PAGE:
About Me

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A 40-ish publisher (editor, project manager, etc.), husband, and father of an even number of offspring, I grew up, or failed to, reading fantasy and sci-fi. I still enjoy reading, and now am trying to write. My favorite books include YA fantasy, manga, biography, and advice to authors. I'm also a former history major/grad student/high school teacher and assessment writer. Now I work for a school supplement publisher, specializing in high-low chapter books. I spend a lot of my time controlling reading levels. At night, I cut loose and use long words. W00t!

Saturday, June 30, 2012


warning: unavoidable spoilers

The joy of reading every sentence in this memoir, at least for this reader, lies in the feeling of connecting directly to a strange and familiar mind. The joy of reading the entire book lies in seeing the title fulfilled at the end. It starts with the sideways, blurred, and myopic views of the author as a child, and proceeds through vivid difficulties across several nations and through dozens of meetings and partings.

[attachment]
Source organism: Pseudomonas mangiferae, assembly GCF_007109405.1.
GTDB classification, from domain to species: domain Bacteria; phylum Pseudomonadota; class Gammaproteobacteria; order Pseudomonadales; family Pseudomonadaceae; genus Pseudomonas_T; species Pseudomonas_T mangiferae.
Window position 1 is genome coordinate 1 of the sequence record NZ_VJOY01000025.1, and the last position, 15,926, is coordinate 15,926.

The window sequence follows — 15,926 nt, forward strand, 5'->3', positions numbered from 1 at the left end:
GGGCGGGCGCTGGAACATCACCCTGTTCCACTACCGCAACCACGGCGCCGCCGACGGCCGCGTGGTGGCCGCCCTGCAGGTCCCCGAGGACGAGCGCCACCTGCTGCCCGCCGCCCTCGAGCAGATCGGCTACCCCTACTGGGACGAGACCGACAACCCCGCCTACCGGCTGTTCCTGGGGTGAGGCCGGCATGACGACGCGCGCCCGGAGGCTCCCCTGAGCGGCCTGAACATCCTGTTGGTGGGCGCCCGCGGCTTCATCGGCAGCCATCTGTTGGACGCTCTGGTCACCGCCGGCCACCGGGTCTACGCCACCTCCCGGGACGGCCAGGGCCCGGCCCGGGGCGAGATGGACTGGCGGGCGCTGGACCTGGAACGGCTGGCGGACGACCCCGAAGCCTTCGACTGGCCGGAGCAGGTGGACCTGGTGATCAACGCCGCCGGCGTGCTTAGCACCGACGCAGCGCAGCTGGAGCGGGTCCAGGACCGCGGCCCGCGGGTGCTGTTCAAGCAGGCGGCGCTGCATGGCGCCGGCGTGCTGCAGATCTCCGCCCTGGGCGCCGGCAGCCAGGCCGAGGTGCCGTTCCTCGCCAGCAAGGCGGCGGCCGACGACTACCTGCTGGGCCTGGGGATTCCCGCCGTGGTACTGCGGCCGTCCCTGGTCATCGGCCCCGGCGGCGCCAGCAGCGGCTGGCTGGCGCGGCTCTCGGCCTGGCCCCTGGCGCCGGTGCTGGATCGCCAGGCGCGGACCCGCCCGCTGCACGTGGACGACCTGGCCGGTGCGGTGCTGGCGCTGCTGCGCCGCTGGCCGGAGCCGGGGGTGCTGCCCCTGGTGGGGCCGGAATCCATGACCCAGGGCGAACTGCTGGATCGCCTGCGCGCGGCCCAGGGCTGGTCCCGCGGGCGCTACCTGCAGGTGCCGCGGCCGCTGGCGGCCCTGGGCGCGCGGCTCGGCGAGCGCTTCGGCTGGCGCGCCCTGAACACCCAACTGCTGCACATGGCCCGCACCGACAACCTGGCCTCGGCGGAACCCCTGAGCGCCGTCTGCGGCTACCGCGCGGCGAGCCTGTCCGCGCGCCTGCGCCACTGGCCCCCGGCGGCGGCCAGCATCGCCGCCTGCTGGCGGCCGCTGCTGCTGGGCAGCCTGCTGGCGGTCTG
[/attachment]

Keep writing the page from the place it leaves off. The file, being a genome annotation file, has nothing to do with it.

I had difficulty at the beginning deciding if it was a novel or a memoir. The view from the author’s mind was hard to distinguish from surrealism. In retrospect, he seems to have been aware of his difficulty relating to people, even to reality, and aware that people viewed him differently as well.

It is worth quoting the beginning here:

It is afternoon. We are playing soccer near the clothesline behind the main house. Jimmy, my brother, is eleven, and my sister, Ciru, is five and a half. I am the goalie.

I am seven years old, and I still do not know why everybody seems to know what they are doing and why they are doing it.

He runs into the distance when the family parks for a rest on the side of the road. He is looking for the place in the distance where the world becomes fuzzy and indistinct, and is disappointed that when he gets there, it’s all hard-edged, just like where he started.